GIF: New Zealand Department of Conservation/Gizmodo

At least 145 pilot whales are dead following a mass stranding at a remote beach in southern New Zealand. The two pods of pilot whales beached themselves over the weekend, their carcasses now littering the picturesque beach.

The two pods stranded themselves about 1.2 miles (2 kilometers) apart on Stewart Island late Saturday, according to the New Zealand Department of Conservation (DOC). The grim scene was discovered by a hiker, who trekked to a nearby field base to report the stranding.

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By the time conservationists arrived on the scene, 75 whales—approximately half the total number—were already dead. Due to the compromised health of those still alive, and the remote location of the beach, the conservationists decided to shoot the remaining whales as a final act of mercy.

Dead whales on Mason Beach in New Zealand.
Image: AP

“Sadly, the likelihood of being able to successfully re-float the remaining whales was extremely low. The remote location, lack of nearby personnel, and the whales’ deteriorating condition meant the most humane thing to do was to euthanize,” said DOC Rakiura Operations Manager Ren Leppens in a statement. “However, it’s always a heartbreaking decision to make.”

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The incident happened at the southern end of Mason Bay on Stewart Island, also known as Rakiura. Mason’s Bay is located 22 miles (35 kilometers) from the island’s main township of Oban. The island is home to about 375 people, which is located off the southern shore of New Zealand’s large southern island.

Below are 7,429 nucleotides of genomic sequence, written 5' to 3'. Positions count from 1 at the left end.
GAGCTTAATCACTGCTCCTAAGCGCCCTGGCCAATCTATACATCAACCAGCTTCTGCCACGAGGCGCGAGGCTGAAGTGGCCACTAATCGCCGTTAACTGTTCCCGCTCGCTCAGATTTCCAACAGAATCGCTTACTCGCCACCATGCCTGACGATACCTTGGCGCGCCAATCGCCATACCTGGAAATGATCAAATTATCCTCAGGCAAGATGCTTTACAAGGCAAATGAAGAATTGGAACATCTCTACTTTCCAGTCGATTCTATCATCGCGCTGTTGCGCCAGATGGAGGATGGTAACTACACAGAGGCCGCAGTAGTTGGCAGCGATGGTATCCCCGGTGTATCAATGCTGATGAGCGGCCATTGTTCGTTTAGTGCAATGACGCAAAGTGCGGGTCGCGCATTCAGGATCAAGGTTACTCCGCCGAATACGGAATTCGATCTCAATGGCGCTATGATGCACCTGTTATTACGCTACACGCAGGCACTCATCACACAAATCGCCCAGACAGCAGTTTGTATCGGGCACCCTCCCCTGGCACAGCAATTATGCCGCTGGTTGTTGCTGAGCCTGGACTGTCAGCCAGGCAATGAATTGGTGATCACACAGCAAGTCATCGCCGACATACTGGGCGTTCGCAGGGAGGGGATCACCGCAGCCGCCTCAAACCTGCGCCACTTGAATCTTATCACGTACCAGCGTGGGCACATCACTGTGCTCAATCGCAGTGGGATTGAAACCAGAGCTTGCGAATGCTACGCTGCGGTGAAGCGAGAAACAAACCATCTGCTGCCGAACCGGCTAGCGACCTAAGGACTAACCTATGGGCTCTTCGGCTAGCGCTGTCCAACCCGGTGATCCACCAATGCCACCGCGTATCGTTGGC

The DOC has contacted the local indigenous population to discuss next steps, but the carcasses may be left on the beach for nature take its course, the AP reports. The DOC suspects that the whales were beached for an entire day prior to being detected, as some whales were half-buried in sand, and with so many already dead.

“You feel for the animals, it’s just a really sad event,” added Leppens. “It’s the kind of thing you don’t want to see. You wish you could understand the reasoning why the whales strand better, so you could intervene.”

New Zealand is notorious for whale strandings. On February 10, 2017, for example, 416 pilot whales beached themselves at Farewell Spit in Golden Bay—the worst mass stranding the country had seen in decades. Normally, anywhere from between 85 to 300 whales and dolphins strand themselves on a New Zealand beach each year.

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Pilot whales, whose pod members are connected by intense social bonds, are particularly vulnerable to mass strandings. It’s possible these whales get stuck when coming to the aid of an old, sick, or injured pod member. The strandings might also have something to do with the pilot whale’s navigation system; their echolocation becomes compromised in shallow, gently sloping waters.

By sheer coincidence, New Zealand conservationists are currently having to deal with an unrelated stranding to the north. As the DOC reports, 10 pygmy whales are stuck on 90 Miles Beach, two of which have been refloated. Further attempts to save these whales will be made tomorrow.

[AP, New Zealand Department of Conservation]

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